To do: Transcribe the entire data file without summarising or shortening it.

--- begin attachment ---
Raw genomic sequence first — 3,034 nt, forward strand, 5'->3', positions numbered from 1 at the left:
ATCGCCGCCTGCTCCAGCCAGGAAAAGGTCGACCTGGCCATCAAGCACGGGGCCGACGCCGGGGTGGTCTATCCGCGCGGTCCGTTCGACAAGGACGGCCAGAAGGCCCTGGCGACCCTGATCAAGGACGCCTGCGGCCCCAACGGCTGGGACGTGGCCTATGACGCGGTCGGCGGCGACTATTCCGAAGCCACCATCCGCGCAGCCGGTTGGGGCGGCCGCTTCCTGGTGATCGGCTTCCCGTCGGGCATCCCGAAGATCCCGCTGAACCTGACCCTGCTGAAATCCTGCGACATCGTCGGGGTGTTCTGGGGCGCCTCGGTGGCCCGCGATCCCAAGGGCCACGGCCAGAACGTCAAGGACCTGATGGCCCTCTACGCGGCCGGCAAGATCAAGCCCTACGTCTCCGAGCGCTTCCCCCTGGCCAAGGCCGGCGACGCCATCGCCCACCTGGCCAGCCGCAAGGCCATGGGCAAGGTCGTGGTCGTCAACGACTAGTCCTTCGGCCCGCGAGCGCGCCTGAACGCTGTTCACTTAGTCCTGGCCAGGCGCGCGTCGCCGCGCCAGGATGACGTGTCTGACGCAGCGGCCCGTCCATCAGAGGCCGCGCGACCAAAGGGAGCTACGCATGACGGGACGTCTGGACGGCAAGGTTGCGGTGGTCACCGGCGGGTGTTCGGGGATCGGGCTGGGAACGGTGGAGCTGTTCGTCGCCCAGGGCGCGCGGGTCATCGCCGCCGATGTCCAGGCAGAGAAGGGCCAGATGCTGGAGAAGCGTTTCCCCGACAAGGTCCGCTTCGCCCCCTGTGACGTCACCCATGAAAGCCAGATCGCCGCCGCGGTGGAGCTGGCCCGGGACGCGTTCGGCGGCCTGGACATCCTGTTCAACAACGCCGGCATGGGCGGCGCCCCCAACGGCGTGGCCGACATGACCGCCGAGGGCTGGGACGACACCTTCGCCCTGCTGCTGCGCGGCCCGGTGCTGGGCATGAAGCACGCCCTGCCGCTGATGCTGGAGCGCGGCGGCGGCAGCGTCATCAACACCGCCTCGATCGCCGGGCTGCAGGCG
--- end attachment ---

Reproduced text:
Raw genomic sequence first — 3,034 nt, forward strand, 5'->3', positions numbered from 1 at the left:
ATCGCCGCCTGCTCCAGCCAGGAAAAGGTCGACCTGGCCATCAAGCACGGGGCCGACGCCGGGGTGGTCTATCCGCGCGGTCCGTTCGACAAGGACGGCCAGAAGGCCCTGGCGACCCTGATCAAGGACGCCTGCGGCCCCAACGGCTGGGACGTGGCCTATGACGCGGTCGGCGGCGACTATTCCGAAGCCACCATCCGCGCAGCCGGTTGGGGCGGCCGCTTCCTGGTGATCGGCTTCCCGTCGGGCATCCCGAAGATCCCGCTGAACCTGACCCTGCTGAAATCCTGCGACATCGTCGGGGTGTTCTGGGGCGCCTCGGTGGCCCGCGATCCCAAGGGCCACGGCCAGAACGTCAAGGACCTGATGGCCCTCTACGCGGCCGGCAAGATCAAGCCCTACGTCTCCGAGCGCTTCCCCCTGGCCAAGGCCGGCGACGCCATCGCCCACCTGGCCAGCCGCAAGGCCATGGGCAAGGTCGTGGTCGTCAACGACTAGTCCTTCGGCCCGCGAGCGCGCCTGAACGCTGTTCACTTAGTCCTGGCCAGGCGCGCGTCGCCGCGCCAGGATGACGTGTCTGACGCAGCGGCCCGTCCATCAGAGGCCGCGCGACCAAAGGGAGCTACGCATGACGGGACGTCTGGACGGCAAGGTTGCGGTGGTCACCGGCGGGTGTTCGGGGATCGGGCTGGGAACGGTGGAGCTGTTCGTCGCCCAGGGCGCGCGGGTCATCGCCGCCGATGTCCAGGCAGAGAAGGGCCAGATGCTGGAGAAGCGTTTCCCCGACAAGGTCCGCTTCGCCCCCTGTGACGTCACCCATGAAAGCCAGATCGCCGCCGCGGTGGAGCTGGCCCGGGACGCGTTCGGCGGCCTGGACATCCTGTTCAACAACGCCGGCATGGGCGGCGCCCCCAACGGCGTGGCCGACATGACCGCCGAGGGCTGGGACGACACCTTCGCCCTGCTGCTGCGCGGCCCGGTGCTGGGCATGAAGCACGCCCTGCCGCTGATGCTGGAGCGCGGCGGCGGCAGCGTCATCAACACCGCCTCGATCGCCGGGCTGCAGGCG